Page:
As WSO’s legal counsel, 2018 has been a year filled with challenges and successes.
This year, as in past years, we helped many Sikhs from across Canada deal with issues at work, school and elsewhere with respect to their articles of faith.
Even in a country like Canada, we continue to face accommodation barriers in places that would surprise most.
For example, we helped:
- A Sikh who was refused entry to a hospital to visit his wife and newborn baby because he was wearing a kirpan
- A Sikh student told he can’t wear his kirpan to school
- A Sikh contractor told he must shave in order to work on a site
- A Sikh who had his turban taken away in police custody
While the law is clear that the kirpan must be accommodated in Canada, we still see examples of where Sikhs are told they cannot wear their articles of faith.
A surprising example of that was BC Ferries decision earlier this year to ban the kirpan.
The WSO sprung into action and worked to implement a kirpan accommodation policy with BC Ferries after several Sikh passengers were told they could not wear their kirpans while traveling
We also successfully advocated for religious head coverings at World Karate Federation, the WKF has announced that it has approved a new version of its rules which allows all athletes to wear plain black head coverings during competition for religious reasons.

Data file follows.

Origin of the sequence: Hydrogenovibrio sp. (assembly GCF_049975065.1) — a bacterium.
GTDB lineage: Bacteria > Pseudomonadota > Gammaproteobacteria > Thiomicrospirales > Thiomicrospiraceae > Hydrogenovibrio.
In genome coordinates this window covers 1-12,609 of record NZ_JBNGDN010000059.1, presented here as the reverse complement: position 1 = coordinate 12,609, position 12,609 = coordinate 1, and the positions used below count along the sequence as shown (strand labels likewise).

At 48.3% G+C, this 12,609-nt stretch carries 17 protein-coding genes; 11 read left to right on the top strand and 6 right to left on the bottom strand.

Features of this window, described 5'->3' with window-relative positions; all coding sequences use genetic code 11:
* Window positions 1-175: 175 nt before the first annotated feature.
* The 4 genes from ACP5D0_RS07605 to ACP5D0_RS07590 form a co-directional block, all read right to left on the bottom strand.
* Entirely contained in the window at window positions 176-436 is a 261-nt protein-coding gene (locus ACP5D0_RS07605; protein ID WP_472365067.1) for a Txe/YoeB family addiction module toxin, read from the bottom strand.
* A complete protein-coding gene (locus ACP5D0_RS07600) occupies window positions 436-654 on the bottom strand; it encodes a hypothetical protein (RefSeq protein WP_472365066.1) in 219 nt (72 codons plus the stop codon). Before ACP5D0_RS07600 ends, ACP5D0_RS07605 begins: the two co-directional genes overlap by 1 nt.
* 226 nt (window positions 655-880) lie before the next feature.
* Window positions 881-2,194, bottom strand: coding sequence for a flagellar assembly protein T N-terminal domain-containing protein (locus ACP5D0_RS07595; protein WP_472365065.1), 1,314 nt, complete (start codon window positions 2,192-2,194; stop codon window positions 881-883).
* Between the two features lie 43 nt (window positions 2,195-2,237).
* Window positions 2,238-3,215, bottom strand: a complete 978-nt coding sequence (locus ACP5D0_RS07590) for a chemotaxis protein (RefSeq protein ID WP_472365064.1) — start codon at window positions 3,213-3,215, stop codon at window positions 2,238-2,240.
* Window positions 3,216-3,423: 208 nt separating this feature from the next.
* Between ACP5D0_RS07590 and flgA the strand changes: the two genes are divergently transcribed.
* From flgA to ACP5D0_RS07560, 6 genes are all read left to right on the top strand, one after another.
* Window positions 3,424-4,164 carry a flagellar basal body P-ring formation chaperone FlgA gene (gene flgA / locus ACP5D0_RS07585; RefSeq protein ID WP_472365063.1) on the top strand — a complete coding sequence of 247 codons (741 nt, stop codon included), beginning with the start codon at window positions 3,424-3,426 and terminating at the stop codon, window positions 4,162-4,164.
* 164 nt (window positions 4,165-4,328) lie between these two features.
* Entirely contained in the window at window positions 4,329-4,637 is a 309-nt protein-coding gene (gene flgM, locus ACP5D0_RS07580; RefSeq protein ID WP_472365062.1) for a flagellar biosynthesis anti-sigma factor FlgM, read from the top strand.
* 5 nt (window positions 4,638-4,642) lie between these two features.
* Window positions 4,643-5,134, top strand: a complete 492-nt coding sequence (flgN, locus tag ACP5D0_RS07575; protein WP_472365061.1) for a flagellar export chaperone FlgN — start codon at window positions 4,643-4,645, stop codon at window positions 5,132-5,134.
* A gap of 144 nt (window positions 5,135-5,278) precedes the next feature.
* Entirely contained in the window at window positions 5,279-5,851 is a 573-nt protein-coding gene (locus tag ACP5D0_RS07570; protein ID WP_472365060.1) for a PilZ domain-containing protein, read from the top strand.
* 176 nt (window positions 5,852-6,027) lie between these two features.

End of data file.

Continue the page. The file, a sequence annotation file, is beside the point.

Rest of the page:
The WSO had worked with Karate Canada to advocate for the rule change at the international level.
We continue to advocate at the Supreme Court of Canada, and had a busy year in Ottawa defending the freedom of religion.
In June, we received a decision from the Supreme Court of Canada in the Highwood v. Randy Wall case in which WSO was an intervener.
The Court accepted WSO’s position and clarified that private religious groups can set their own rules and choose whom to worship with, without state interference.
Specific to the Sikh faith, decisions taken by the Punj Pyare will continue to not be subject to a judicial review.
Also, a motion for reconsideration has been filed with the Supreme Court of Canada with respect to the court’s decision to deny leave for appeal in theSingh, et al. v. Attorney General of Québec, a case where we are challenging Quebec's ban of the kirpan entering the legislature.
One key challenge that we continue to work on is the accommodation of the turban on worksites across Canada.
Blanket hard hat rules on worksites often unnecessarily require Sikhs to remove their turbans, even where accommodation is possible such as turbaned truck drivers when delivering loads.
This file will be a key priority for 2019.
Legal advocacy has been WSO’s strength for the past 30 years and we will continue to be at the forefront of defending the rights of Canadian Sikhs in 2019.
But, we can only continue with your financial support.
As we close 2018, consider donating to the WSO and to strengthen Canada's largest national Sikh advocacy organization.
For those that have donated in the past, and continue to donate, thank you for your continued support and commitment. It is with your donations that we are able to effectively speak for Sikhs across this country, and obtain legal victories that are a source of inspiration for Sikhs around the world.
Legal Counsel, World Sikh Organization of Canada